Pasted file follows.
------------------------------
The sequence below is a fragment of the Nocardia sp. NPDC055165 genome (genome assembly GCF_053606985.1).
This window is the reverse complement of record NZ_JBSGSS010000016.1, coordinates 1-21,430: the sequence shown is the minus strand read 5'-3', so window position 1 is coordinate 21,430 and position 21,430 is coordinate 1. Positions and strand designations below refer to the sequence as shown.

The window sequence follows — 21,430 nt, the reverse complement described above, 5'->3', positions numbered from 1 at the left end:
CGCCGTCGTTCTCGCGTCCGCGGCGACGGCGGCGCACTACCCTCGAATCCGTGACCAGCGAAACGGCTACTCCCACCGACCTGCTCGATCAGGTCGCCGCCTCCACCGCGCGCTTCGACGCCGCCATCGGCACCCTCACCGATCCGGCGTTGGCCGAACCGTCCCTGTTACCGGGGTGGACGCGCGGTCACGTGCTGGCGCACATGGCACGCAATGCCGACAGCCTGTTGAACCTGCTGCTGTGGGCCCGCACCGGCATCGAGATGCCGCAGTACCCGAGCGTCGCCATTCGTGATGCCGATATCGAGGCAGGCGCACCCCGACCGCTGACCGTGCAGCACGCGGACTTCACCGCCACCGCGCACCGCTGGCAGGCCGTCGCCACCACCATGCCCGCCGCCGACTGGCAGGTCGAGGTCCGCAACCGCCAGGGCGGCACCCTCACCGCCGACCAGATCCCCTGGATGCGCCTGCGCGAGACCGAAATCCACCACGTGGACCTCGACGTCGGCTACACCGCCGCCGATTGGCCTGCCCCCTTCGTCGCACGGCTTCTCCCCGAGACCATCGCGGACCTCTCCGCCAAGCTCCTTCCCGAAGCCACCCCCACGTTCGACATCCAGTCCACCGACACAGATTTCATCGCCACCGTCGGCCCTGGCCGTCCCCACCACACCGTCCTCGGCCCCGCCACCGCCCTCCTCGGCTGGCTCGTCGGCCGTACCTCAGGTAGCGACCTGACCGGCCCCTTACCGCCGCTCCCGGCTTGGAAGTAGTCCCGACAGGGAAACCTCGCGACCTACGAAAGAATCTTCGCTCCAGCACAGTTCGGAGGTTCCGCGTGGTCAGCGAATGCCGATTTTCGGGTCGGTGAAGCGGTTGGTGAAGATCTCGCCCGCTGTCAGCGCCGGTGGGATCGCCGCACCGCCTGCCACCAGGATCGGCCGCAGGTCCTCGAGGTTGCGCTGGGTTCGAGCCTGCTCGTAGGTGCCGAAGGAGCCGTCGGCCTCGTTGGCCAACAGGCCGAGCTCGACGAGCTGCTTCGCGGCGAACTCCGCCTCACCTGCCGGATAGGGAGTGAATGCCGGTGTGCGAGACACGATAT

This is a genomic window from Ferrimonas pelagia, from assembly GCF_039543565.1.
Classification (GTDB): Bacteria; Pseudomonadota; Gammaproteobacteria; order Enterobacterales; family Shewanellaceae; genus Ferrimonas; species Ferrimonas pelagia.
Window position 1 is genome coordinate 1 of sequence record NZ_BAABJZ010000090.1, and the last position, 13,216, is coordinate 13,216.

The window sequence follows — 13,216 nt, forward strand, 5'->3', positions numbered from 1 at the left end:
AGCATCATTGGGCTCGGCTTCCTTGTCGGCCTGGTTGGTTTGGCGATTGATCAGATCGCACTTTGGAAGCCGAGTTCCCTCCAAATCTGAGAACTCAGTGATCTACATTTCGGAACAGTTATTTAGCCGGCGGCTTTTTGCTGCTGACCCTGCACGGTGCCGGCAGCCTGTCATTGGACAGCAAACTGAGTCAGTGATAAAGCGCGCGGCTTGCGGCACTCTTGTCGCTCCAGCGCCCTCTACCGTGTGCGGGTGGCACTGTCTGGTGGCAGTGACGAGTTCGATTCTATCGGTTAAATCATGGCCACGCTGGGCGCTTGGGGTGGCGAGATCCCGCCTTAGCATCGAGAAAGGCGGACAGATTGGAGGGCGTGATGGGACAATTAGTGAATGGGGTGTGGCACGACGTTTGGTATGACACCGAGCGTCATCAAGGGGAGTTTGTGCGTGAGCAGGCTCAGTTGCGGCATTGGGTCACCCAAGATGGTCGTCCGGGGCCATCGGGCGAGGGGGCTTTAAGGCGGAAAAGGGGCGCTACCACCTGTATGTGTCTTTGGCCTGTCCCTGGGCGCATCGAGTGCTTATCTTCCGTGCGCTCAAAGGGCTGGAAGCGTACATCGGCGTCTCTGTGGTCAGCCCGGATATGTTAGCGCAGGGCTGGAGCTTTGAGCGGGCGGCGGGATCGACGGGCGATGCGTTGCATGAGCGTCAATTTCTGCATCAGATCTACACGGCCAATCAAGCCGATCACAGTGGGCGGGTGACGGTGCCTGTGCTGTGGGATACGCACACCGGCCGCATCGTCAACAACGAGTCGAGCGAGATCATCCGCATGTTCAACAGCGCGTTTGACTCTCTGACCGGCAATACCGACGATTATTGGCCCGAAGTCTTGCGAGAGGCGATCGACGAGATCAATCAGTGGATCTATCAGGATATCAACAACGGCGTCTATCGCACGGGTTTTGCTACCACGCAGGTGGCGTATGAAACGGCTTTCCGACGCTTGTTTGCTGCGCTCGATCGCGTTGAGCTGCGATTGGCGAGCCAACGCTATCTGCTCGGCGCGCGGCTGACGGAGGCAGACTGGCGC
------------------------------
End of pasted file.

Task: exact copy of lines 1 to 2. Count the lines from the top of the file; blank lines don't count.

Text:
The sequence below is a fragment of the Nocardia sp. NPDC055165 genome (genome assembly GCF_053606985.1).
This window is the reverse complement of record NZ_JBSGSS010000016.1, coordinates 1-21,430: the sequence shown is the minus strand read 5'-3', so window position 1 is coordinate 21,430 and position 21,430 is coordinate 1. Positions and strand designations below refer to the sequence as shown.